Monday, November 22, 2010


Last night’s full moon provided me the inspiration to write about something I have observed for some time. Different artists have used the specifically identifiable skies of their native environments to great effect and fame, yet no one seems to point out that the skies and heavenly effects in paintings are actually painterly attempts at realism.

We credit artists with an ability to see somehow differently than the rest of us, as if they have some special sort of vision. I am not arguing that they don’t have certain special gifts or abilities or insights; they do. I cannot help but notice however, that the great pre-Impressionist artists painted to the best of their abilities what they saw, interpreting their own visual reality onto canvas. Their attempts to capture the fleeting reality of the effects of light mark their work.

When an artist paints a sky, presumably he looks up and paints what he sees, or has seen in the past which might suit the painting’s theme. I cite four examples here that I find striking, and admit having noticed many others in galleries around the world.

Titian has successfully captured the wistful layers and streaks of the late summer Tuscan sky in his Sacred and Profane Love at the Borghese Gallery in Rome.

You can see the same light effects today: here a photo I took of the view from the Pope’s Hanging Garden in Pienza, Italy. Looks like Titian’s sky, doesn’t it?

A generation later in Spain, we find El Greco painting skies unlike anything in Italy. Long an El Greco fan, I once thought his skies were fantasies which presaged abstraction, as in his famous “View of Toledo.”

However, a trip to Toledo, Spain taught me that those crazy swirls which animate El Greco’s canvases were real, the same crazy, swirly, animated Spanish skies you can still see there today as in this fantasic photo of Toledo by David Iliff.

Moving north and to the 18th century, there’s England’s John Constable, who was known for his clouds, skies and light effects. The same Constable who gave us tons of paintings called “Cloud Studies” as part of his oeuvre, including a few at the Frick in New York and the National Gallery, Washington whose collections also include “The White Horse” and “Wivenhoe Park, Essex,” shown here.

His clouds are those fluffy, cottony white English clouds you can still see today on any brisk stroll across Millenium Bridge in London.

Big, fat, bucolic English clouds skip as lively across his paintings as they do the River Thames today.

But the painter of whom I was reminded during last night’s full moon was Rembrandt. Living in his city, I am struck by how often the Amsterdam sky looks like Rembrandt’s skies, and never more so than during a full moon. Where did Rembrandt learn about what the sky would look like at Christ’s ascension?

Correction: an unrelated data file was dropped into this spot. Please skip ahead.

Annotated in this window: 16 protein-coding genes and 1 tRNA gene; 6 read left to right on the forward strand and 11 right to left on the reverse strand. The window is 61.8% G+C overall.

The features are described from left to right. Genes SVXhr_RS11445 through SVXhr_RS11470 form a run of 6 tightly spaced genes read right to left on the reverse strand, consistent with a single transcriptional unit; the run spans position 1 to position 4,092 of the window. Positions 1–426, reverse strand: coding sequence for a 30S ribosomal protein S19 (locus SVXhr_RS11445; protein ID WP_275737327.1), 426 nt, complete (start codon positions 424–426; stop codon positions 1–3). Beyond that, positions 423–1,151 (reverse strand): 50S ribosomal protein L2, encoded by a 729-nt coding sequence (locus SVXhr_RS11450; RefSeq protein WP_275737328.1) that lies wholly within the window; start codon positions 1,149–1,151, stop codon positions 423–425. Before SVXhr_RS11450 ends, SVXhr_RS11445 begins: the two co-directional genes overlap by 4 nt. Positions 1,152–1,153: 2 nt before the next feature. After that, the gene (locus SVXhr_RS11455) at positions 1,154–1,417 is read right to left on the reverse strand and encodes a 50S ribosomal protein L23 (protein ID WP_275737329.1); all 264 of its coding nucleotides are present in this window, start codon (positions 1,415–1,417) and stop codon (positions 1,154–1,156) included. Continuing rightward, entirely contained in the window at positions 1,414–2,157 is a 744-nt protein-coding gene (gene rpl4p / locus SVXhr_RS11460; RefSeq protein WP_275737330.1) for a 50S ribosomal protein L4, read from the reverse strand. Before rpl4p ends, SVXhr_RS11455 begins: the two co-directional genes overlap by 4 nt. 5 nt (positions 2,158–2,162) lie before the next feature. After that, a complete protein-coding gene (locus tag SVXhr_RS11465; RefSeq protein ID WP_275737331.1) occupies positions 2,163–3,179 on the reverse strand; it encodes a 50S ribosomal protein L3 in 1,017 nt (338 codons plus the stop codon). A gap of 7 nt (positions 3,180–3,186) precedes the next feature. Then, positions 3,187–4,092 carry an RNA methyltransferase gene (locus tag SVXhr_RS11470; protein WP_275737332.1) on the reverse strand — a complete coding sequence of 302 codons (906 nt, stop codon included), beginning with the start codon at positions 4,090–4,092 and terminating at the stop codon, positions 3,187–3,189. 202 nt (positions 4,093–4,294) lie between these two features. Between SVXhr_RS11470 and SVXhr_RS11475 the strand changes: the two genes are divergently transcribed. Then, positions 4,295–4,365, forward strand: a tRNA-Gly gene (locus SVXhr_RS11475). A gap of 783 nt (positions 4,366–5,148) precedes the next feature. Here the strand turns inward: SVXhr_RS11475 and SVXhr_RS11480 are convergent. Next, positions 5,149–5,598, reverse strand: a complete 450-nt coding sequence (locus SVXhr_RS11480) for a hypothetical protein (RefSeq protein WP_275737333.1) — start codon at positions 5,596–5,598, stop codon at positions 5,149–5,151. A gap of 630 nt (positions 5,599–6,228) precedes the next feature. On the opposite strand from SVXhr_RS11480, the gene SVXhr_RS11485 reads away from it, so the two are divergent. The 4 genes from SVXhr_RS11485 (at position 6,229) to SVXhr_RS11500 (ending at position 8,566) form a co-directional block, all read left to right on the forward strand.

Clearly he had not witnessed the event firsthand, but he had seen the Dutch sky with the racing clouds leaving a halo of light around the moon and looking very much like a portal into heaven itself.

Since beginning my art history studies, I have many times noted that Rembrandt’s skies often have a brown tint. I have never seen this effect noted in any scholarly essay or museum catalogue, so I have credited it to darkening varnish on old canvases. But living in Amsterdam and seeing the sky night after night, and especially the full moon last night, I see that Rembrandt painted the sky he saw. The brown is actually there. Look at the ring around the moon in the photos I took last night: definitely brown, not old varnish.

So, while great artists do have a special gift, I reckon it is that of being able to translate the visual input from their real world experience onto a canvas for us to enjoy centuries later. They don’t necessarily see differently, Titian saw the same striated Tuscan sky I saw. El Greco contemplated the same swirly Spanish sky I did. Constable adored same the whipped cream clouds that float above the land of clotted cream today. Rembrandt gasped at the same drama in the Dutch sky that I saw last night. But in it, he saw the Resurrection of Christ.

That was his gift.

Monday, November 1, 2010

All Saints' Day - this year: St Louis!

Saint Louis. Ital. San Luigi. Fr. Saint Louis. b 1214, d 1270
Invoked: against the death of children. Patron Saint of: barbers, bridegrooms, builders, button makers, construction workers, Crusaders, difficult marriages, distillers, embroiderers, French monarchs, grooms, haberdashers, hairdressers, hair stylists, kings, masons, needle workers, parenthood, parents of large families, passementiers (a fancy word for trim makers, embroiderers, button makers and the like), prisoners, sculptors, sick people, soldiers, stone masons, stonecutters, tertiaries (lay members of the church), trimming makers, Québec, Saint Louis, Missouri, Blois, France, Carthage, Tunisia, La Rochelle, France, New Orleans, Louisiana, Oran, Algeria, Saint-Louis, Haut-Rhin, France, Saint Louis, Missouri, Versailles, France

Attributes in art: Sword and armor as Crusader, Crown and Robes as King, Holy Relics usually including conspicuously the Crown of Thorns and or the True Cross.
Feast Day: Aug 25.

St. Louis must be one of the most overlooked saints in the modern pantheon. Patron of almost everyone (I mean really, parents??), he is not the household name that, say, Peter or Paul or even Francis is. Known in America as the namesake of the city also known as “the Gateway to the West” and for his Cathedral in New Orleans, St Louis seems to enjoy little other notice in my native land. I don’t recall seeing his image in any barber shop or construction site I’ve ever passed, though he is the patron saint of both barbers and construction workers. In all my exposure to the train wreck that is modern American broadcast media, including Phil Donohue, Jerry Springer, Dr Phil and the goddess Oprah herself, trying in every imaginable way to save, or at lease dissect the institutions of marriage and family, never have I heard an invocation of St Louis, though he is the patron saint of parents, large families and difficult marriages.